Serving Absinthe: La Louche

  • 16th March 2012

Artemisia absinthium, commonly known as wormwood, is the defining ingredient in the production of absinthe. Although wormwood leaves soaked in wine were used as medicinal remedies by ancient Egyptians, absinthe wasn’t patented until 1797. Major Dubied purchased the formula from two sisters who lived in Couvet, Switzerland, and who manufactured it in their home as a medicinal elixir. Dubied founded the first absinthe distillery with his son-in-law, Henry Louse Pernod and his son Marcellin, in Couvet. In 1805 they created a second distillery in Pontarlier, France.

Absinthe is high in alcohol content and can have a strong, bitter flavor reminiscent of black licorice. Since most people find the taste of straight absinthe to be unpalatable, several different ways of serving it have been created. The traditional way to serve absinthe is the original Parisian method, which is called La Louche. La Louche involves sugar cubes, a specialized glass and a slotted spoon. An entire ritual involving the creation of an absinthe cocktail is observed by absinthe lovers and is said to hold as much importance as the actual drinking of the cocktail itself.

The first glass specifically designed for the consumption of absinthe was a reservoir glass, named so because it had a bulge at the bottom which served as a measuring tool for the proper amount of absinthe to be poured into it. Slotted absinthe spoons were developed to hold the sugar cubes while water is poured over them. The spoon is placed horizontally over the glass and three sugar cubes are places above the slots. Ice-cold water is then poured extremely slowly over the sugar cubes, allowing them to fully dissolve. Pouring the water very slowly over the sugar cubes is essential to the ritual of La Louche.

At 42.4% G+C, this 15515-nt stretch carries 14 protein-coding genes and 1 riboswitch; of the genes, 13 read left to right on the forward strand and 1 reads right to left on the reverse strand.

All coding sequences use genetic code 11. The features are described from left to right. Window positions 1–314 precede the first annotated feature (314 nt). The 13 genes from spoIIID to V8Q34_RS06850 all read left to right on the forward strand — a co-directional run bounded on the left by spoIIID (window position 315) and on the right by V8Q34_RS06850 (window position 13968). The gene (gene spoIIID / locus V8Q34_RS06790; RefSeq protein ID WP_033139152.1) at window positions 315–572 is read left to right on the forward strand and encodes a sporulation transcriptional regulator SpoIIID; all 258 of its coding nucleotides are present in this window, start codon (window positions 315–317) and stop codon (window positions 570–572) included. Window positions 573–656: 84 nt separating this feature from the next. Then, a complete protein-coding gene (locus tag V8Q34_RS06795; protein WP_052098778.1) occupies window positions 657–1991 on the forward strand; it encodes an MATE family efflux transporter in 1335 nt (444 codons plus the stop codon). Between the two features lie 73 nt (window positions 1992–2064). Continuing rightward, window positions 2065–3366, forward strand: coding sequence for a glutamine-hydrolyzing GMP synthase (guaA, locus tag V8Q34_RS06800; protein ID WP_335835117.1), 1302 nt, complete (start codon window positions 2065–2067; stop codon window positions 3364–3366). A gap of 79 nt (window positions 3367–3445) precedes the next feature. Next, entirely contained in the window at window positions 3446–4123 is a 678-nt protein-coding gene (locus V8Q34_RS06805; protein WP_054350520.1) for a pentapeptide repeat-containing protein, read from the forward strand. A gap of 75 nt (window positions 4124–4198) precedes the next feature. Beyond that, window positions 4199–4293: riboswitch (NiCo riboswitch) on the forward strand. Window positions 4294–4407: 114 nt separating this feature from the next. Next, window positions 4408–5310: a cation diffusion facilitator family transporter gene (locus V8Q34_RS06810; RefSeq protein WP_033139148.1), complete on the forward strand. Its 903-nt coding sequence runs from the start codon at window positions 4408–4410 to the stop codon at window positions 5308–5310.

What La Louche does is to liberate the essential oils of the herbs from which absinthe is made. While this process is occurring, the liquid undergoes a lovely transformation of colour from its original deep, emerald green to a shimmering, lustrous light green. The ritual of La Louche has an important symbolic aspect to the absinthe lover: The liberation of the oils from the herbs is representative of the liberation of the mind that one experiences while drinking an absinthe cocktail.

A more modern way of preparing absinthe for consumption was developed in Czechoslovakia. In this method, the sugar cubes are places on the spoon, soaked in absinthe and set on fire. The flaming cubes are then allowed to caramelize and to drip into the absinthe before the cold water is added. Caution is required with this method, and only spoons made from stainless steel or chrome should be used, since others will be damaged by the heat.

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